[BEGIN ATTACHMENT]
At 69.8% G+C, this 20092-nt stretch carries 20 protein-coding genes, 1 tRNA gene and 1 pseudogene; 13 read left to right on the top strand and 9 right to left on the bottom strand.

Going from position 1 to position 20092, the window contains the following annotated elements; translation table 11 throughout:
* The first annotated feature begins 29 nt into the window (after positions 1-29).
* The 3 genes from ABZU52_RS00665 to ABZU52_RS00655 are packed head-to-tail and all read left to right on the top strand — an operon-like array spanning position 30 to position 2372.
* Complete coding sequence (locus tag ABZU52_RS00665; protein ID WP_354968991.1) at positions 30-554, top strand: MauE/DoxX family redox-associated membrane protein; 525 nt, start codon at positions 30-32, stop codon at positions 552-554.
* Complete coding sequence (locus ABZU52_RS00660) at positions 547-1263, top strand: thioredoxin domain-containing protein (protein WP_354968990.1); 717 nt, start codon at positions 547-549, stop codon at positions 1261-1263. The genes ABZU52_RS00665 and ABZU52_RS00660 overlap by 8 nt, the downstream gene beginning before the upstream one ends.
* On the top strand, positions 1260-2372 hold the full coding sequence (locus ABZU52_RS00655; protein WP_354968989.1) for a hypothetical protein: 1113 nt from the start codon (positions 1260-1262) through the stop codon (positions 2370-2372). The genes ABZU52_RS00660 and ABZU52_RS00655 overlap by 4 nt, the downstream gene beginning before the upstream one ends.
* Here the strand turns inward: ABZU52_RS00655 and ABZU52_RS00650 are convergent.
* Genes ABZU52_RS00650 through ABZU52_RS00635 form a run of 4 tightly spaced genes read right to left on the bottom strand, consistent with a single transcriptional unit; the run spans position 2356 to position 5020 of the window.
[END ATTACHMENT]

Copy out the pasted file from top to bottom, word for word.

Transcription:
At 69.8% G+C, this 20092-nt stretch carries 20 protein-coding genes, 1 tRNA gene and 1 pseudogene; 13 read left to right on the top strand and 9 right to left on the bottom strand.

Going from position 1 to position 20092, the window contains the following annotated elements; translation table 11 throughout:
* The first annotated feature begins 29 nt into the window (after positions 1-29).
* The 3 genes from ABZU52_RS00665 to ABZU52_RS00655 are packed head-to-tail and all read left to right on the top strand — an operon-like array spanning position 30 to position 2372.
* Complete coding sequence (locus tag ABZU52_RS00665; protein ID WP_354968991.1) at positions 30-554, top strand: MauE/DoxX family redox-associated membrane protein; 525 nt, start codon at positions 30-32, stop codon at positions 552-554.
* Complete coding sequence (locus ABZU52_RS00660) at positions 547-1263, top strand: thioredoxin domain-containing protein (protein WP_354968990.1); 717 nt, start codon at positions 547-549, stop codon at positions 1261-1263. The genes ABZU52_RS00665 and ABZU52_RS00660 overlap by 8 nt, the downstream gene beginning before the upstream one ends.
* On the top strand, positions 1260-2372 hold the full coding sequence (locus ABZU52_RS00655; protein WP_354968989.1) for a hypothetical protein: 1113 nt from the start codon (positions 1260-1262) through the stop codon (positions 2370-2372). The genes ABZU52_RS00660 and ABZU52_RS00655 overlap by 4 nt, the downstream gene beginning before the upstream one ends.
* Here the strand turns inward: ABZU52_RS00655 and ABZU52_RS00650 are convergent.
* Genes ABZU52_RS00650 through ABZU52_RS00635 form a run of 4 tightly spaced genes read right to left on the bottom strand, consistent with a single transcriptional unit; the run spans position 2356 to position 5020 of the window.